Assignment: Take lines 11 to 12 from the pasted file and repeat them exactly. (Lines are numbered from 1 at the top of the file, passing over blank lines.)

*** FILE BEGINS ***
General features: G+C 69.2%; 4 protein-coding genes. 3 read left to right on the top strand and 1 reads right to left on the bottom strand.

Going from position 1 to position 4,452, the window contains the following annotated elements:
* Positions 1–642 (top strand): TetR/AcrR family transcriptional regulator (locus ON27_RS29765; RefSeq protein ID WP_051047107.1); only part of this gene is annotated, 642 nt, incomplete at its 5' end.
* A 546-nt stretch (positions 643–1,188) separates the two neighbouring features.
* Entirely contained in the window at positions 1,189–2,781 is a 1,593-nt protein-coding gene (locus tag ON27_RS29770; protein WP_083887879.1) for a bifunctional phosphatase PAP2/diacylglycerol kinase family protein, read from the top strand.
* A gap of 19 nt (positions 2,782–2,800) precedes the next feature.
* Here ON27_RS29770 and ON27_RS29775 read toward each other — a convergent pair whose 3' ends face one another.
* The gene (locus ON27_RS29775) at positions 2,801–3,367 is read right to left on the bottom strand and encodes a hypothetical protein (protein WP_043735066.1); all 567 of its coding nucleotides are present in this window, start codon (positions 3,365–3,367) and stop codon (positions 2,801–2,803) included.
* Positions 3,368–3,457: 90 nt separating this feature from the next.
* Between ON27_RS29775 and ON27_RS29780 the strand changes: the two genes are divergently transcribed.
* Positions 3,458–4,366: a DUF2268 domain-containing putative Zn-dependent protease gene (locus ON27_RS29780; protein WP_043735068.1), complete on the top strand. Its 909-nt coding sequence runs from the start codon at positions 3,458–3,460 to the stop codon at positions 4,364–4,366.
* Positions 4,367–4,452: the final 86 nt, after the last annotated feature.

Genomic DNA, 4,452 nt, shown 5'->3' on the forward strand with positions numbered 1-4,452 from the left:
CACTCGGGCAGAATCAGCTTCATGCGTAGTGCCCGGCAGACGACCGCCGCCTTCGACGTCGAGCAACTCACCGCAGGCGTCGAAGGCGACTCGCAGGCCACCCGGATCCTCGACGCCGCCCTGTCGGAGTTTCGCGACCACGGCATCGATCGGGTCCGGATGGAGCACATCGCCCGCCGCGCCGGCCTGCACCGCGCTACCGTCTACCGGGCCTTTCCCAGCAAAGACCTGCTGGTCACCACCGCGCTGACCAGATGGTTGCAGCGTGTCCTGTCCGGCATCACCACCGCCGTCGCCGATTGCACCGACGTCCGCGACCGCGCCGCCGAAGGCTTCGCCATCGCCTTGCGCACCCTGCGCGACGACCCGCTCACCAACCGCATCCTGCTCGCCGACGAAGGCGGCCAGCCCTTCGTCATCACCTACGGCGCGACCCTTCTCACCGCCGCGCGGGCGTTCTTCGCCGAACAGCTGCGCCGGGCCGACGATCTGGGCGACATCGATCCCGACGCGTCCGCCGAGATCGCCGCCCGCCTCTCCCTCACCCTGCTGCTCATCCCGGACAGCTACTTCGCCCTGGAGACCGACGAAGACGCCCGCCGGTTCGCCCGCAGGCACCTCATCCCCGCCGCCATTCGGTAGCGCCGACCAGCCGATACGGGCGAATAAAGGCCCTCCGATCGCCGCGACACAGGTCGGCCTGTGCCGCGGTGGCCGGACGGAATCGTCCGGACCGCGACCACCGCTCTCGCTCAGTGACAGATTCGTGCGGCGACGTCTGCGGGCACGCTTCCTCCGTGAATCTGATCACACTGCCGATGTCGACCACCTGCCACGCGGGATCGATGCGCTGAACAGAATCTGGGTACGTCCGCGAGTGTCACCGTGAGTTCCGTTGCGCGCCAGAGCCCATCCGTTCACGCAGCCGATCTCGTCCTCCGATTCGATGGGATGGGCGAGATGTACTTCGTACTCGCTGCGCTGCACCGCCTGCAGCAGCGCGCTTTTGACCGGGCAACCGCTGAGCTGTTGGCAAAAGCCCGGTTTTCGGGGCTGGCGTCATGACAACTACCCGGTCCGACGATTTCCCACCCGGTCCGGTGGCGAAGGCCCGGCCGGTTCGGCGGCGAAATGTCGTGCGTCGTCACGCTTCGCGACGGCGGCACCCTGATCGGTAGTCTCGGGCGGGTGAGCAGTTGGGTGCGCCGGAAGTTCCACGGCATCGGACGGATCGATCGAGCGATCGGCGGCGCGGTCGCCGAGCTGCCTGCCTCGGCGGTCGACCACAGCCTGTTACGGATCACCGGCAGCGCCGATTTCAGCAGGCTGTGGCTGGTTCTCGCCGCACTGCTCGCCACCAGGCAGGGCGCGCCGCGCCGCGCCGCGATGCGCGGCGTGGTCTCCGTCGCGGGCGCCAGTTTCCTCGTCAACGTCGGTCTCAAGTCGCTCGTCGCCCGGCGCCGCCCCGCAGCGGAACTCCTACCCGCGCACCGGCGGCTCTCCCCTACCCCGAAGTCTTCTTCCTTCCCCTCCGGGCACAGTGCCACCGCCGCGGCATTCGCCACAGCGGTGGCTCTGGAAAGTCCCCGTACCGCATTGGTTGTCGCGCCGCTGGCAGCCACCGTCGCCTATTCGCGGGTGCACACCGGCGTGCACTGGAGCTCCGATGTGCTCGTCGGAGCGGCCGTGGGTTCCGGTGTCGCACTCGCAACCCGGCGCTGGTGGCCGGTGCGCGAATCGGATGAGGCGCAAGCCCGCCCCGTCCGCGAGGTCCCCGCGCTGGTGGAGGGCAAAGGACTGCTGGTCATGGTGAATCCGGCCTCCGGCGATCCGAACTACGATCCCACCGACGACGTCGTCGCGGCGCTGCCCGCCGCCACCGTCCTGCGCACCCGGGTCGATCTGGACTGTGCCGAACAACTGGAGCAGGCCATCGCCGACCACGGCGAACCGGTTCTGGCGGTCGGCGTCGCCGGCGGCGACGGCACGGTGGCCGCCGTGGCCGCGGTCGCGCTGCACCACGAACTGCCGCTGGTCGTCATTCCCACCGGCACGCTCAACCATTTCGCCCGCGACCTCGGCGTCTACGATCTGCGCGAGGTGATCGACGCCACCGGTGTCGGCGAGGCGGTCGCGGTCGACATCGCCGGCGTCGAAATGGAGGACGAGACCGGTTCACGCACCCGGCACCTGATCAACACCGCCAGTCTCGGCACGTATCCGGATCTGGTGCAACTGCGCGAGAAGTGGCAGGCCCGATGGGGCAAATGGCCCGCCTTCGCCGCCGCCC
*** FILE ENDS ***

* Positions 3,458–4,366: a DUF2268 domain-containing putative Zn-dependent protease gene (locus ON27_RS29780; protein WP_043735068.1), complete on the top strand. Its 909-nt coding sequence runs from the start codon at positions 3,458–3,460 to the stop codon at positions 4,364–4,366.
* Positions 4,367–4,452: the final 86 nt, after the last annotated feature.